Friday, March 16, 2018

The Rip Van Winkle apple

GoldRush apples, from 2017 and 2016.

Long have I marveled at the wonderful keeping qualities of GoldRush, a modern variety developed by the PRI Co-op.

Packed well, GoldRush keeps in my ordinary refrigerator, peaking in April and still quite tasty in June.

So today, six months out, let's sample the fall 2017 harvest.

And while we are at it, the 2016 harvest too.

Friday, March 9, 2018

The orchard on Argilla Road

Van Gough, In The Orchard (Lithograph)
Vincent van Gogh

Eugene Crockett died suddenly in early 1932, leaving a family, a thousand fruit trees, and a pile of debt in the pit of the Depression.

Only his daughter, Kitty, wanted to keep the orchard or thought it would be possible to do so.

Friday, March 2, 2018

Sunday, February 25, 2018

Honeycrisp vs. Evercrisp smackdown

Honeycrisp and Evercrisp apples
You know Honeycrisp (right?) even if you don't follow this blog. If you read my regular reports, perhaps you recall last fall's Evercrisp.

As its name suggests, Evercrisp, at right, takes aim at Honeycrisp and seeks to fill its shoes. Not by being boldly different, but by being the same only better.

So, this is personal. Let's see how things shake down.

Monday, February 19, 2018

Time to prune the trees

apple tree pruning Clarkdale

A small part of the orchard last Saturday at Clarkdale Fruit Farms.

Sunday, February 18, 2018

February thaw threatens fruit harvest

47 degrees (Fahrenheit) tomorrow. 63 on Tuesday; 69 on Wednesday, and 44 on Thursday.

Photo: MChance666 (CC BY-SA 4.0), via Wikimedia Commons

That's the current extended forecast for apple country in Massachusetts from the National Weather Service. After tonight, there are no evening lows in the forecast below 40° F.

Sunday, February 11, 2018

Friday, February 2, 2018

The 2018 stars

Imbolc, that old holiday when winter secretly pivots towards the spring, is the time I revisit those apples that I have tasted in the previous year and rate them according to my star system.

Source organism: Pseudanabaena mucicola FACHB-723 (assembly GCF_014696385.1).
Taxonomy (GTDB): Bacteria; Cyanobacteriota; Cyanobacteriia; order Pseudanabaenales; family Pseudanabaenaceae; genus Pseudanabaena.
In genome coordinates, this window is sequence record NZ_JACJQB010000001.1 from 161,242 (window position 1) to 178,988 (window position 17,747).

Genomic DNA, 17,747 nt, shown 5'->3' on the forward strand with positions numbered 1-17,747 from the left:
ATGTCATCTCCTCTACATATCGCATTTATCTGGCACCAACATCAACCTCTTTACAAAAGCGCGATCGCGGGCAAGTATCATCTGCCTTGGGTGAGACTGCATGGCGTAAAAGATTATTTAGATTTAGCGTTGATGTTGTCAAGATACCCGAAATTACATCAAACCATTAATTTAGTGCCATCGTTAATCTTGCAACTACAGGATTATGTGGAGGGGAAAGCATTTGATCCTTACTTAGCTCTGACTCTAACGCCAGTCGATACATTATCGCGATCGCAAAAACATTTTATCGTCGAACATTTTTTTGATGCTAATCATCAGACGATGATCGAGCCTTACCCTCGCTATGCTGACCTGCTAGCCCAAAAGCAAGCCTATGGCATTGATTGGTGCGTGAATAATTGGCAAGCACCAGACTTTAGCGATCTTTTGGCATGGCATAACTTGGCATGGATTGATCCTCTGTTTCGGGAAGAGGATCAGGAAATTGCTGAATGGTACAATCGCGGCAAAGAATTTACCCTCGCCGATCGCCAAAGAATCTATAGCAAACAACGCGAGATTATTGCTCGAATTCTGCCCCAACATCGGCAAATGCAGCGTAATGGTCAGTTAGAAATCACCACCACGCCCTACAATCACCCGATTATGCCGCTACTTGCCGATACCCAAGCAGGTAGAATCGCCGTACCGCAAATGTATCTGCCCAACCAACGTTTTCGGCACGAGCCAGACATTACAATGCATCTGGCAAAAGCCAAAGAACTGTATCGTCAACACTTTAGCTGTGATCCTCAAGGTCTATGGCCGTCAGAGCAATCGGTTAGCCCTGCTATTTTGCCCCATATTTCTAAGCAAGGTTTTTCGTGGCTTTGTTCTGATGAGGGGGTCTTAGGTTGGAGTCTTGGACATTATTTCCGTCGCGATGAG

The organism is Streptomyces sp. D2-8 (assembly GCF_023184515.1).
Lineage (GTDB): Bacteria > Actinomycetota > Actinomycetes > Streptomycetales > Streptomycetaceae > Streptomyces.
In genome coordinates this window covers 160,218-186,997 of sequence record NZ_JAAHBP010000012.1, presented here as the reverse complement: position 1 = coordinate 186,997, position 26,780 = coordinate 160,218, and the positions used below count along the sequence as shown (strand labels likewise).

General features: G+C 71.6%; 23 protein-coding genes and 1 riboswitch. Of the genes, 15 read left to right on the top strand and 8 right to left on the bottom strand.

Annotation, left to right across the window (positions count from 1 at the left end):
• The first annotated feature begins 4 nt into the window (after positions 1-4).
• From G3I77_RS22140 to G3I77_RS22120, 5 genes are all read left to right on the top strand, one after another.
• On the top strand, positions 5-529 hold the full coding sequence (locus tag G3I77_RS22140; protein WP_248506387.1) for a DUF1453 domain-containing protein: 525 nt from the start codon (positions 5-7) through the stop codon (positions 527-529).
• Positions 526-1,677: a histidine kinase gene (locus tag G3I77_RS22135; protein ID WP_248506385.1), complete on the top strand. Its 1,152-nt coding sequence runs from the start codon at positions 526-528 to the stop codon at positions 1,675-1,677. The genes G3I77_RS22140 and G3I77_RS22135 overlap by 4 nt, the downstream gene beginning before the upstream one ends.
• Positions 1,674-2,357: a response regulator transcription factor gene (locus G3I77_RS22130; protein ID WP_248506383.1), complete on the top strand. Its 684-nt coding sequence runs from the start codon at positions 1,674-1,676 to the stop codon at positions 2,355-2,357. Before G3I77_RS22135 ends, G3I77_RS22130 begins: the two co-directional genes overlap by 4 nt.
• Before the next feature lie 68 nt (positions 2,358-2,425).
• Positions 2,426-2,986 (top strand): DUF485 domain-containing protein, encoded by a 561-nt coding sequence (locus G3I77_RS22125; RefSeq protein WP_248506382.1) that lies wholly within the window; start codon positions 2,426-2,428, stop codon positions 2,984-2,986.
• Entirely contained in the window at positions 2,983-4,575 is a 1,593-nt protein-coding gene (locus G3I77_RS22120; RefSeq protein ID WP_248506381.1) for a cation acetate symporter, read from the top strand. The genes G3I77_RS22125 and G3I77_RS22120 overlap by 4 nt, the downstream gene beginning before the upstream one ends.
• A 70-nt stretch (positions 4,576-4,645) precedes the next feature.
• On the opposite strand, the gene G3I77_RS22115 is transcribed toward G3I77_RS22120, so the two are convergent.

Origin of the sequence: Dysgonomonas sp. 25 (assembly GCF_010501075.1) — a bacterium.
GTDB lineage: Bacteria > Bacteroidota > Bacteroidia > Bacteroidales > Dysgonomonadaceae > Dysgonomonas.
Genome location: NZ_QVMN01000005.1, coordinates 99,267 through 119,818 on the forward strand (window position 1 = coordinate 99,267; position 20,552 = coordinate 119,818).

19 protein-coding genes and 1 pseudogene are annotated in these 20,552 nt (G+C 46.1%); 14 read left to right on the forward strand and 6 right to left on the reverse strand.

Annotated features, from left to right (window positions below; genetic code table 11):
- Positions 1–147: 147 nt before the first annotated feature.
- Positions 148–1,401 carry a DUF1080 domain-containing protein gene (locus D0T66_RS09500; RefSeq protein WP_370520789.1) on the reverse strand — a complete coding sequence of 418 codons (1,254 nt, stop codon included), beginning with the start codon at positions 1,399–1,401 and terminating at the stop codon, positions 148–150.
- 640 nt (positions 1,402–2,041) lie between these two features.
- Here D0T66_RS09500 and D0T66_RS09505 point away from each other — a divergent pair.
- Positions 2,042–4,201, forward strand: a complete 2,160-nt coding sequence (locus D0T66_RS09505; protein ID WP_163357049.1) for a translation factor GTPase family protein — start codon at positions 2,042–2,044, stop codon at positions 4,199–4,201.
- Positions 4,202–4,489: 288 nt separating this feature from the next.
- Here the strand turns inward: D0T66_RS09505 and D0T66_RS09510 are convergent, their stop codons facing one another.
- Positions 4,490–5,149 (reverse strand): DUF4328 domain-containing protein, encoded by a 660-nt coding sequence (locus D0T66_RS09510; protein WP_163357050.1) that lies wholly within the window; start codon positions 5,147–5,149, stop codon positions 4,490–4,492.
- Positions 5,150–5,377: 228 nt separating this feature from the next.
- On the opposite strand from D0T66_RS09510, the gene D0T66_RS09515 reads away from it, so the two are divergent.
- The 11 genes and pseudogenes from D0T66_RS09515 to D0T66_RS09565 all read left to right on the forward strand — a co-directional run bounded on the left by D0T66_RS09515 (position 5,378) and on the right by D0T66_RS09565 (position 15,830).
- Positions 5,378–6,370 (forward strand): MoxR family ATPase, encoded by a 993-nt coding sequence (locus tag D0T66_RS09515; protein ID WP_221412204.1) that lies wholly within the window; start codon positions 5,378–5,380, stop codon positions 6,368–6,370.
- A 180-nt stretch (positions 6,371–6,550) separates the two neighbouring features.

A collage of apples

Monday, January 15, 2018

Roger Yepsen's Apples

Open almost any page in Roger Yepsen's Apples to find a charming tableau.

On the right-hand page is a watercolor painting of an apple, rendered by the author with reverent realism.

Facing on the left is a verbal sketch of the apple. These are not long. Several comprise only three sentences.

The images float on the white page. The text, though brief, tells the essential things you'd want to know about each variety, including origin, character, and time of peak ripeness.

When you are done with one apple, turn the page for another. There are more than a hundred of these.

Monday, January 1, 2018

New year's wishes

A very happy 2018 to you!

I am pleased, and a little surprised, to look back on this blog in 2017 and see a healthy number of posts, including 22 apple reviews.

Saturday, December 30, 2017

Careless surprise

I neglected to store my Suncrisps properly, and they wrinkled up.

Inside however the meat of the apple was still sound, and filed with intense flavors of caramel and brown sugar.

Monday, December 25, 2017

The Last of the Cortlands

Ice-coated apple on a tree
A reader provided this photo of an ice-encrusted Cortland apple in Harvard, Massachusetts, yesterday.

Saturday, December 23, 2017

SugarBee *

I thought my previous review would be the last for 2017, but happily a reader from Washington State decided to send SugarBee my way. Thank you, John!

The moment I unpacked these, something said "Honeycrisp" to me. It isn't size: these are large but not nearly as big as the H bomb. Nor is it shape.

I think its the orange tinged blush, which also has shimmery quality, at least in artificial light. That is Hcrisp-esque.

Either that, or I am just sensitive lately about Honeycrisp's outsized influence on the apple world, and was unconsciously triggered by the S word in SB's name.

In any case, my gut reaction proved true, see below.